The Robert T. Stafford Disaster Relief and Emergency Assistance Act (Stafford Act) (Public Law 93-288) as amended provides the statutory framework
that governs the authority of the President and FEMA
to provide assistance to a State in response to an
emergency or disaster.
In addition to provisions for
emergency assistance, specific program areas of
- 404: Hazard Mitigation
- 406: Repair, Restoration and Replacement of Damaged Facilities
- 407: Debris Removal
- 408: Assistance to Individuals and Households
- 410: Unemployment Assistance
- 412: Food Coupons and Distribution
- 413: Food Commodities
- 414: Relocation Assistance
- 415: Legal Services
- 416: Crisis Counseling Assistance and Training
- 417: Community Disaster Loans
- 418: Emergency Communications
- 419: Emergency Public Transportation
- 420: Fire Management Assistance
- 425: Transportation Assistance to Individuals and Households
- 426: Case Management Services
- Title II: Disaster Preparedness +
- Title III: Administration of Major Disaster
+ Emergency Assistance
- Title IV: Major Disaster Assistance
Title V: Emergency Assistance Program
- Title VI: Emergency Preparedness
The Stafford Act has been implemented through the Code of Federal Regulations (CFR). The activities associated with Federal disaster assistance, namely the Declaration Process, Emergency Assistance, Individual Assistance (IA), the Public Assistance (PA) Program and the Hazard Mitigation Grant Program (HMGP) are all addressed in the regulations. In addition to the above, CFR also addresses the Uniform Administrative Requirements and cost principles for grants received through the Stafford Act. These requirements apply to State and Local Government entities and institutions of higher education, hospitals and other PNPs. CFR also addresses the cost principles that are applicable to State and Local Governments, educational institutions and PNP organizations.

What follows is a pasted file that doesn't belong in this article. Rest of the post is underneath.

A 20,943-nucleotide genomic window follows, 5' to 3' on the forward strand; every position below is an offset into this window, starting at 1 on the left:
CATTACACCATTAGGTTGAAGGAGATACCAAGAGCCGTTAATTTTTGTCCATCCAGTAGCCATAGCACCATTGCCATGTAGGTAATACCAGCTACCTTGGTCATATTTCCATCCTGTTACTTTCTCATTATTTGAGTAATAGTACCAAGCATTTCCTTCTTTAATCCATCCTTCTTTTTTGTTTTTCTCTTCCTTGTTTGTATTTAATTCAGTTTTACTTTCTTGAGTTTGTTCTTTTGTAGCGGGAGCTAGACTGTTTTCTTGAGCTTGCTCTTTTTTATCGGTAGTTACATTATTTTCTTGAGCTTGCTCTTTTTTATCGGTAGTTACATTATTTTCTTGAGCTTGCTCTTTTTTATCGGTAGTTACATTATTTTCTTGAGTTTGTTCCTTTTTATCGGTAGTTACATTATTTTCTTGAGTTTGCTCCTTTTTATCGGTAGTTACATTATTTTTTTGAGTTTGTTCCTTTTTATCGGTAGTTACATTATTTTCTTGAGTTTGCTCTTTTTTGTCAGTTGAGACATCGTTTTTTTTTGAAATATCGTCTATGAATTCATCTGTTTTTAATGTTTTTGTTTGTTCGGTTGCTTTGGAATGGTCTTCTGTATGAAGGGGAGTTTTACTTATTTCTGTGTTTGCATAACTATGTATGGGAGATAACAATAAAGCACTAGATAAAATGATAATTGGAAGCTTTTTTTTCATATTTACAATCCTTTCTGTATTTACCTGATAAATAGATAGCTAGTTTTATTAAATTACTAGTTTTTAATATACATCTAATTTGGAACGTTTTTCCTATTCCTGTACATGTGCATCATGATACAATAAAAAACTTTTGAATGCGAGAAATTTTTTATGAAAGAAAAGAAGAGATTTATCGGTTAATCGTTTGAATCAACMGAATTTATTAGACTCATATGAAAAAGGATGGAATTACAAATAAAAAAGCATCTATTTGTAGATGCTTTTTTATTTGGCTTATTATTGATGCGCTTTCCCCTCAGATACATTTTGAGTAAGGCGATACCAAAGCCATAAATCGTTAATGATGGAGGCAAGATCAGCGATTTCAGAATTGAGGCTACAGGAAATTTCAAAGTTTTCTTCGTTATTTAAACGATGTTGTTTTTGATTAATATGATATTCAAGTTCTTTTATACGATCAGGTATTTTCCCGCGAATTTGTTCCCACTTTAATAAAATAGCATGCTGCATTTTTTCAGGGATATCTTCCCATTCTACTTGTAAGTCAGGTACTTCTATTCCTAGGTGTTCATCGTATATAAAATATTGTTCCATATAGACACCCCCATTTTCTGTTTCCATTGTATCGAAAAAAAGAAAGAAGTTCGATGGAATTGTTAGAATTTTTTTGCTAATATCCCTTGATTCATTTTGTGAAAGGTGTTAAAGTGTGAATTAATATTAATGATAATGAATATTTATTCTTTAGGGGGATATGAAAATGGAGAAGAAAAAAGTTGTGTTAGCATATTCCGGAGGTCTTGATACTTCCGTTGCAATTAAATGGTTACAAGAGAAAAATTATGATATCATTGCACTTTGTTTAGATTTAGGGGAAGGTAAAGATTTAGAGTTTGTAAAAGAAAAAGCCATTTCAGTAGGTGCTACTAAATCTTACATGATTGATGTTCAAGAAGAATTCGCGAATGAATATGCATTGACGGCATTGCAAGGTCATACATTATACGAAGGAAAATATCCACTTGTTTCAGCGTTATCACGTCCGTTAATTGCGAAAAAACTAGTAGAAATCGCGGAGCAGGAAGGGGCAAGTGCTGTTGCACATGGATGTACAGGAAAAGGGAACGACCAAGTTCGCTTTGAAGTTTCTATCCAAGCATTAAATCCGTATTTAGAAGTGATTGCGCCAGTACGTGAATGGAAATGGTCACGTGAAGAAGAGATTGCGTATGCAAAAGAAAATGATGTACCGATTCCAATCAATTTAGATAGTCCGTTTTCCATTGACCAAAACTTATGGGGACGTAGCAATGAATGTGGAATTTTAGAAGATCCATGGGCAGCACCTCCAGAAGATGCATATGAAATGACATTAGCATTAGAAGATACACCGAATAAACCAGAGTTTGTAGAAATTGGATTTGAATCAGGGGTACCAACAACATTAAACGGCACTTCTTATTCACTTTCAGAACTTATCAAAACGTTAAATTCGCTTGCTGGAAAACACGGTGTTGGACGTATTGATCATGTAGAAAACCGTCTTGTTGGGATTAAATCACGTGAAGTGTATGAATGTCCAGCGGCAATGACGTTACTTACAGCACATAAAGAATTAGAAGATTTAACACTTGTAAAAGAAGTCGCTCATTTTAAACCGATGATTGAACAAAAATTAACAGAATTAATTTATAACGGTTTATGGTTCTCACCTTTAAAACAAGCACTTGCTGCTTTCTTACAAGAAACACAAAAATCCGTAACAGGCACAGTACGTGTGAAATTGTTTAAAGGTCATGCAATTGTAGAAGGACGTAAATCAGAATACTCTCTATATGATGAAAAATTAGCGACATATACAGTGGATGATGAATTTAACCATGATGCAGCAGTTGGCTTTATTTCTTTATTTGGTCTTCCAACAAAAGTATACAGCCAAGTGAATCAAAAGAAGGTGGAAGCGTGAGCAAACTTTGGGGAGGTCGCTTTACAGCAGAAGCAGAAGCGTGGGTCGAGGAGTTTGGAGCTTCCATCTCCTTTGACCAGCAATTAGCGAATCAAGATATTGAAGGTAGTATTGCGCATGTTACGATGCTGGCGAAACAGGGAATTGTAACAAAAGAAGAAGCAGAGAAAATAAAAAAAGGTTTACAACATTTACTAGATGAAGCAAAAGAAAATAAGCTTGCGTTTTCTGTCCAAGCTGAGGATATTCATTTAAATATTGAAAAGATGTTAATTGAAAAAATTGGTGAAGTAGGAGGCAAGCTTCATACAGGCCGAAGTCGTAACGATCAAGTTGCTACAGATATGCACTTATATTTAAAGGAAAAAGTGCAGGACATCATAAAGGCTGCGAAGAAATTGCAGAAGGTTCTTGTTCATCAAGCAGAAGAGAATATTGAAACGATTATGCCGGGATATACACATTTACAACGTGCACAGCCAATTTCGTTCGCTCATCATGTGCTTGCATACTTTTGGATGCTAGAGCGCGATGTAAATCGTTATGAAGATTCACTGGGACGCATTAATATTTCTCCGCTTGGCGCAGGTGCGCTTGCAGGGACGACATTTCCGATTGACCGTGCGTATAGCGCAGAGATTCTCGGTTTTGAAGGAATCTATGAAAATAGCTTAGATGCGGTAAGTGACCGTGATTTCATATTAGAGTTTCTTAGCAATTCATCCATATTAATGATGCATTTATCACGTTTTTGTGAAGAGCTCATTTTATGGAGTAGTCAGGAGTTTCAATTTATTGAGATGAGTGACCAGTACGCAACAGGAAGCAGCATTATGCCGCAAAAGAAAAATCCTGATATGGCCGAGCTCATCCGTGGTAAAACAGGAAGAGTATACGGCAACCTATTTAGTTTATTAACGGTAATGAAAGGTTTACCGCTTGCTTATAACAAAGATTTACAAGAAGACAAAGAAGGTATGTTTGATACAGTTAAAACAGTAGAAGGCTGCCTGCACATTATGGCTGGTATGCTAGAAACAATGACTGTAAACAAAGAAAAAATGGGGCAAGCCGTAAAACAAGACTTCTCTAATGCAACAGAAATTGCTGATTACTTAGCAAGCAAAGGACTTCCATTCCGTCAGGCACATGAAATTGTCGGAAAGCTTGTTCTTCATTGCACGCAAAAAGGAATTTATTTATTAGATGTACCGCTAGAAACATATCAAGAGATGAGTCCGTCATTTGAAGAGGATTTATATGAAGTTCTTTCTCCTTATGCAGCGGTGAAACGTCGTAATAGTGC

Effective December 26, 2014, for all disasters which occur thereafter, the new 2 CFR 200 containing Uniform Administrative Requirements and cost principles, will apply to all Grantees and Subrecipients. Homeland security grants (also called preparedness non-disaster grants are authorized by the Homeland Security Act of 2002. Implementation guidance is found in 44 CFR as well as annual Notice of Funding Opportunity Announcements (NFOAs) from the U.S. Department of Homeland Security (DHS).
The CFR is updated annually, so it is important to ensure you use the edition in effect at the time of the disaster declaration or grant award.
FEMA publications such as the FEMA Public Assistance Guide, Debris Management Guide and Hazard Mitigation Assistance (HMA) Unified Guidance provide additional insight on the basic provisions and application procedures of FEMA programs. In addition, FEMA publishes the 9500 Series Policies which provides for further interpretation by FEMA of the regulations and their application. Lastly, FEMA issues Disaster Specific Guidance which states policy limited to a specific disaster. Failure to comply with statute, regulation and policy may result in a requirement to return Federal grant funding.
Combined, all of the above represent a considerable amount of information. GOHSEP provides technical assistance to its Subrecipients as to regulatory and policy compliance for grants management. However, it is ultimately the responsibility of each Subrecipient to know the Federal regulations and policies and to be in compliance with them when exercising their grants management procedures.